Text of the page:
The internet is ablaze with anger at Congress, especially the Senate, for its treatment of the unemployed and the 2010 Unemployment Extensions Bill (part of the American Jobs and Closing Tax Loopholes Act of 2010) — namely delaying the vote and debating the issue of the jobless and whether or not to extend unemployment benefits until November. Many, like those listed by USMoneyTalk.com, are calling for a united front of the unemployed to band together (“we jobless band of brothers”) and oust the senators and representatives who either voted against, will continue to vote against, or do nothing to alleviate (even in the minimal form of unemployment benefits) what appears to be a growing crisis among the long-term unemployed. But the question is, even if the unemployed were to become a formidable voting bloc of 15 million or more strong (the current number of estimated jobless in the U. S.), could they maintain a cohesive front come the November elections?
The unemployed are angry as hell and in a “I’m not going to take it anymore” frame of mind at present, but could they sustain such an attitude all the way through to November? Although many are calling for just such a union of common focus among the unemployed, could they produce a commonality of purpose that crosses party lines to oust the offending representative or senator? Would there be extenuating circumstances that might come into play along the way to distract the now angry citizen? And would they even vote when the time came?
Anger is a fickle thing, engendered by many variables and kept extant by constant reinforcement of the original angering stimulus and/or a continuing series of different anger-producing stimuli. At present, many of the unemployed, those that have already lost their unemployment benefits due to loss of eligibility or those that are nearing the point of ineligibility, are angry. They are most angry at the U. S. Senate for not passing an extension to unemployment benefits that would take the beleaguered jobless through to November (hardly a coincidence) before another extension would be necessary. Some are angry at the Democrats for not passing Senator John Thune’s (R-SD) alternate “Tax Extender” bill. Some are angry that the Republicans are paying lip service to the national deficit while stonewalling to the man (all Republicans voted against cloture on Thursday, mounting a filibuster) the Senator Max Baucus (D-MT) version of the unemployment extension bill. Most are furious that Senate Majority Leader Harry Reid (D-NV) and Senate Minority Leader Mitch McConnell (R-KY) could not come to some agreement to get the unemployment extension provision on the Senate floor on Friday for a standalone vote.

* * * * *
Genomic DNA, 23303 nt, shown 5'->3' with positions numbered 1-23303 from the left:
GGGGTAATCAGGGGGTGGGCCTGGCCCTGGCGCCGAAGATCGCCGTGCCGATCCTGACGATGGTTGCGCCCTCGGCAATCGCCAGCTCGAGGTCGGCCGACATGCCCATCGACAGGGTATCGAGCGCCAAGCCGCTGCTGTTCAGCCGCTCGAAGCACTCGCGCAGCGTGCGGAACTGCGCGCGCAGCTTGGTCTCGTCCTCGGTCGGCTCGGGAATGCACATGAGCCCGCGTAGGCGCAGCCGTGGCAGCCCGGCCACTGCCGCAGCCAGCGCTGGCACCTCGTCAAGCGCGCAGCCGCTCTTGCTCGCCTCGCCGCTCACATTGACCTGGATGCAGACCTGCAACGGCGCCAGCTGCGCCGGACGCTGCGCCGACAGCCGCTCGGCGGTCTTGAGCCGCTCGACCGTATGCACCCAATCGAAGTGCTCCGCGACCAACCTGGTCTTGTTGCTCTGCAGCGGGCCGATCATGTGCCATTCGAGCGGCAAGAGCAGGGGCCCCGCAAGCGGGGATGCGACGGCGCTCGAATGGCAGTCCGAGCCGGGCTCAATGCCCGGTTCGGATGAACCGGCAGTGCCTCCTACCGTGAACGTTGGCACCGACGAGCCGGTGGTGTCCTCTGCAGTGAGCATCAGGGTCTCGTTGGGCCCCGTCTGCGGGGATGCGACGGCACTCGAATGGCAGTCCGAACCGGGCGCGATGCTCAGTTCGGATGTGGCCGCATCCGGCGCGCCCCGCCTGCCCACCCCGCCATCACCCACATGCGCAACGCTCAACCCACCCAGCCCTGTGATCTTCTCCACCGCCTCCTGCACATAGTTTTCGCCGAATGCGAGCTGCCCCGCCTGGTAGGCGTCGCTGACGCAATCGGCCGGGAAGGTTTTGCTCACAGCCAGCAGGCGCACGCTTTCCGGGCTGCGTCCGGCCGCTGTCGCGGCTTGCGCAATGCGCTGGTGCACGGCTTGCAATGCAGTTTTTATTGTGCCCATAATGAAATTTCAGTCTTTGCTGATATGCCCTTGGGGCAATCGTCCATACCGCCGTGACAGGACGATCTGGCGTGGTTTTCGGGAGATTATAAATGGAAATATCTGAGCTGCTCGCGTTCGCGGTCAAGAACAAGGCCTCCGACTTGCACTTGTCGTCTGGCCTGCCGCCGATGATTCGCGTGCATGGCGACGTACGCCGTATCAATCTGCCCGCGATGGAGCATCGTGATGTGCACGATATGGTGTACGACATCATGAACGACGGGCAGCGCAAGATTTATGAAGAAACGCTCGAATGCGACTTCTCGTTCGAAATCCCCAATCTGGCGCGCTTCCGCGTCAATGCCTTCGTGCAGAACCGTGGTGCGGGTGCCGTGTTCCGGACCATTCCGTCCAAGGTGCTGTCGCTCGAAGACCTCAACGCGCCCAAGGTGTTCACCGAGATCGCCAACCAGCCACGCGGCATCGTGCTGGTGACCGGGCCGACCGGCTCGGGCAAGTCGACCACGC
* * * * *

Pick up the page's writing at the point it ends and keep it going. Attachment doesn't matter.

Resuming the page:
While the U. S. Senate has been readying various versions of the bill for a final vote throughout May and June, the U. S. Department of Labor reported that the number of unemployed receiving benefits was nearly ten million. Although several tens of thousands would no doubt leave that roll by gaining employment, that number or possibly far more would join the unemployment rolls in June. But the number of unemployed who had reached the end of their benefits eligibility would reach 1.2 million by the first week of July. Bureau of Labor statistics places the total number of people unemployed at an estimated 15 million. Many believe that the estimated 9.7% unemployment rate is inadequate and is closer to 15% (with some going as high as 22%).
But is the anger sustainable? Can unemployed voters unite in their common anger long enough to oust a particular politician? Politicians depend heavily on the short-term memory of their constituents and the fickleness of the media to keep them in office. The angry voter today could be the mollified voter of tomorrow. By the time November elections can be held, an extension package may have been already passed or the voter could have become gainfully employed, alleviating much of the initial anger. Then there is the loyal party voter who might think twice before voting against their party’s choice, especially if the incumbent is a member of the party of which they are affiliated. Anger might go a long way, but allowing the rival party to gain an upper hand might be too much for the voter to contemplate come time to vote.
And then there are those who maintain a tradition of not voting. Will their anger be strong enough to propel them through to November and see them actually carry out their threat?
Regardless, there could be as many as 20 million unemployed by November, constituting a formidable voting bloc that could drastically alter the make-up of the Congress in January 2011. Sustainable anger or no, it would be in the unemployed’s best interest to at least present a united front to politicians to force the passage of a version of the 2010 Unemployment Extension Bill.